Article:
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December 5, 2013 0

Hezbollah Video Games Targeting Youth Promote War Against Israel

Hezbol­lah has launched a web­site for chil­dren “ages 11 and above” fea­tur­ing games that sim­u­late Hezbol­lah mis­sions against Israel from the ter­ror­ist orga­ni­za­tions per­spec­tive dat­ing back to 1982.hezbollah-video-game-adl

Play­ers can take part in sim­u­lated mis­sions from 1982, 1986, 1996, 1999 and 2000. The web­site says that “The games…are not ran­dom. Their goals are to strengthen the cul­ture of resistance.”

Each game is made up of three lev­els requir­ing play­ers to shoot with period-appropriate weapons rang­ing from machine guns to Katyusha rock­ets to tanks. Play­ers also under­take other actions such as fig­ur­ing out codes to dis­able radar and advanc­ing on tar­gets in the face of oppos­ing fire.

The web­site, launched in Novem­ber, also fea­tures videos pro­duced by Hezbollah’s satel­lite tele­vi­sion sta­tion Al Manar. The videos pro­vide play­ers with Hezbollah’s nar­ra­tives on the conflicts.

  • In the 1986 game, play­ers advance on a for­ti­fied hill to an Israeli out­post using a vari­ety of weapons until they are able to kill all the Israeli sol­diers, take con­trol of the out­post and seize ammu­ni­tion and equipment.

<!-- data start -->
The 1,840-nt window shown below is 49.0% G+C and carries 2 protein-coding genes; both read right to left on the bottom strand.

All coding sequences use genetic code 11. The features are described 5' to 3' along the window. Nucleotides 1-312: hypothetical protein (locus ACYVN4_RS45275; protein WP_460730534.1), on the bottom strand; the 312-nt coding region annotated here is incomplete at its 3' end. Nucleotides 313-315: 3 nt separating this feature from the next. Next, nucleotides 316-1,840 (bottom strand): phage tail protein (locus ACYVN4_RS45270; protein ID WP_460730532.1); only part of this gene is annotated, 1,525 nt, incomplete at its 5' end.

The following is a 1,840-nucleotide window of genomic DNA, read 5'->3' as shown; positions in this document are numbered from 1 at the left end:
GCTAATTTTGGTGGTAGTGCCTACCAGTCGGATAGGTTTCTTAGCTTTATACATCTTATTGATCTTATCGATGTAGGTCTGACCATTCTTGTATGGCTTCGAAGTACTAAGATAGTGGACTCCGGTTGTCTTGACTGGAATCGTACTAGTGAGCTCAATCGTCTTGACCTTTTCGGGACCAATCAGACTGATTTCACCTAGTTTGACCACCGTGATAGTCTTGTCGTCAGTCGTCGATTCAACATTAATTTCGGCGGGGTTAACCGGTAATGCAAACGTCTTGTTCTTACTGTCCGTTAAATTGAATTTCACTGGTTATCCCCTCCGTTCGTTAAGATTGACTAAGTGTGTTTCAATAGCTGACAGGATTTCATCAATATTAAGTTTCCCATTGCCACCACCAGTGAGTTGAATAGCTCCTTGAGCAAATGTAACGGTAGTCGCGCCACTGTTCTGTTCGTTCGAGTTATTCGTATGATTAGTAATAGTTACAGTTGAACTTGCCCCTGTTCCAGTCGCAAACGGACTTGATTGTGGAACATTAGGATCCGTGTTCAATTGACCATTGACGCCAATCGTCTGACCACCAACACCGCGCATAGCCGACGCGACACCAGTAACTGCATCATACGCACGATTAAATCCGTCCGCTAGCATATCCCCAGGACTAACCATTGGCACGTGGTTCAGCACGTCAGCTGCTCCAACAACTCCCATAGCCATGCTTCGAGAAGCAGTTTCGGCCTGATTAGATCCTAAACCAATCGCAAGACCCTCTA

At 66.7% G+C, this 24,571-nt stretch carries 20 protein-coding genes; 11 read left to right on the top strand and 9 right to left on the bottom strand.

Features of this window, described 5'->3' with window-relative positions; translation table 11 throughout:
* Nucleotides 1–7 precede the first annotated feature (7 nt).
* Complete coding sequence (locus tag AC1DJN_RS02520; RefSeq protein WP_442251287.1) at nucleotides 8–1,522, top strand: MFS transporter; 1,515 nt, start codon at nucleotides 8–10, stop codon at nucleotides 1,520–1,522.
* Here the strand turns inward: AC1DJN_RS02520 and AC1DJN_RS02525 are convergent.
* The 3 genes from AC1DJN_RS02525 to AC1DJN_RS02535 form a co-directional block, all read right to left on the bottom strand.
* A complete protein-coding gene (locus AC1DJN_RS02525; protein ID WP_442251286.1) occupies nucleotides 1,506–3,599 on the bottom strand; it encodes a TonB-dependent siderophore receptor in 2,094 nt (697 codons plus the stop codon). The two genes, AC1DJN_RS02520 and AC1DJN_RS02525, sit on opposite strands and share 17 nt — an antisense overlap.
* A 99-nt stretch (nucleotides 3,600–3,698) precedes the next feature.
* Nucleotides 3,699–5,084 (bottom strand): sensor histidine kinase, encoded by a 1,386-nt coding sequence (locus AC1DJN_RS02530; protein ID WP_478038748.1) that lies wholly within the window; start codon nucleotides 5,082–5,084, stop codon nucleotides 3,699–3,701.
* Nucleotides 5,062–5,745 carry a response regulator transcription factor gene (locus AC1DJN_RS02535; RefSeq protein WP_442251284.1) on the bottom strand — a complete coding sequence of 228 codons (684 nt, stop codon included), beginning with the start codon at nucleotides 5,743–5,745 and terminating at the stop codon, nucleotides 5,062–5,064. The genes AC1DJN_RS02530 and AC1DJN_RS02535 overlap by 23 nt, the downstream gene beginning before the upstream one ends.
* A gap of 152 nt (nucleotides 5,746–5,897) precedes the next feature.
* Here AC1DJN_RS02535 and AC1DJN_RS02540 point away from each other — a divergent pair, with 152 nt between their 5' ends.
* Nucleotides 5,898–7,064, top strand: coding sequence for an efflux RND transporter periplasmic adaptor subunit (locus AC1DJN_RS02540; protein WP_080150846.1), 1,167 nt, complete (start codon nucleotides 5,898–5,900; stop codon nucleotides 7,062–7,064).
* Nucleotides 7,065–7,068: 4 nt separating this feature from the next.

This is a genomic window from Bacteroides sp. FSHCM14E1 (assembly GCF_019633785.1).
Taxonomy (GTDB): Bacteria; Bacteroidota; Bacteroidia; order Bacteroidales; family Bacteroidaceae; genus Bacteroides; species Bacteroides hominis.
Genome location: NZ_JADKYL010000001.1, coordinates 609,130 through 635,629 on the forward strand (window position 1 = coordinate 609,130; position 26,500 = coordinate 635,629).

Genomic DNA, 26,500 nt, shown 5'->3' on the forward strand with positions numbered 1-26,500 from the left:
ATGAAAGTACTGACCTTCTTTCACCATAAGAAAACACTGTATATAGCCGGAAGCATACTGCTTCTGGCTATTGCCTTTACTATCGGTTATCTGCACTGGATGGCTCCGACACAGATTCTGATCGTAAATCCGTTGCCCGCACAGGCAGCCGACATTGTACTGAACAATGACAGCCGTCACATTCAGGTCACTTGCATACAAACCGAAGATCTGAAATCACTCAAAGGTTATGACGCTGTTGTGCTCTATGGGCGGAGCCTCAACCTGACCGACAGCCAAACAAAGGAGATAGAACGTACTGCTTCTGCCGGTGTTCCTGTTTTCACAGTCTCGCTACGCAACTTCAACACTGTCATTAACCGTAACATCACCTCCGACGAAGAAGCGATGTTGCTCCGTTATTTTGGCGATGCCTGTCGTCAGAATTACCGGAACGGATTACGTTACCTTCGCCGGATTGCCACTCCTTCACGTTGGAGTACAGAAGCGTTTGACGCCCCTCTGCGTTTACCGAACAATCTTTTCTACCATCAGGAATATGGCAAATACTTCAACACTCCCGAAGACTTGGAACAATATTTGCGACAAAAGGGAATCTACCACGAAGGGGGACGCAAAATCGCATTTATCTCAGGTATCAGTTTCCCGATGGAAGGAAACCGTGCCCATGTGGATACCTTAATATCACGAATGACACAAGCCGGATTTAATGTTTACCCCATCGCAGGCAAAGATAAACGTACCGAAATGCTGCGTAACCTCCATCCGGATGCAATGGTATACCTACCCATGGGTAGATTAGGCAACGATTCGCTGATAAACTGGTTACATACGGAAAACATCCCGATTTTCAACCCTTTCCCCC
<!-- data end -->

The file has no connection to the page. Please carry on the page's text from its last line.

• In the 1999 game, play­ers must first dis­able mon­i­tor­ing equip­ment before they can explode a road­side bomb to destroy a con­voy trans­port­ing Israeli Gen­eral Erez Gerstein.
  • The 2000 game involves fir­ing rock­ets into Israeli ter­ri­tory to kill Israeli sol­diers on patrol.

Hezbol­lah has pre­vi­ously pro­duced video games; in 2003, it began sell­ing a game called “Spe­cial Force,” which was fol­lowed in 2007 by “Spe­cial Force 2.” Both depicted attacks against Israelis. Hezbol­lah claimed that the orig­i­nal Spe­cial Force sold over 10,000 copies inter­na­tion­ally, in loca­tions rang­ing frospecial-force-hezbollahm Lebanon and Syria to Canada, Ger­many and Australia.

The new games, which are avail­able for free through Hezbollah’s main web­site, had attracted nearly 350 “likes” on an asso­ci­ated Face­book page, pri­mar­ily from Lebanese young adults aged 18–34, with many oth­ers likely play­ing directly on the web­site. The Face­book page was appar­ently removed on Decem­ber 3 or 4 but has since been recreated.

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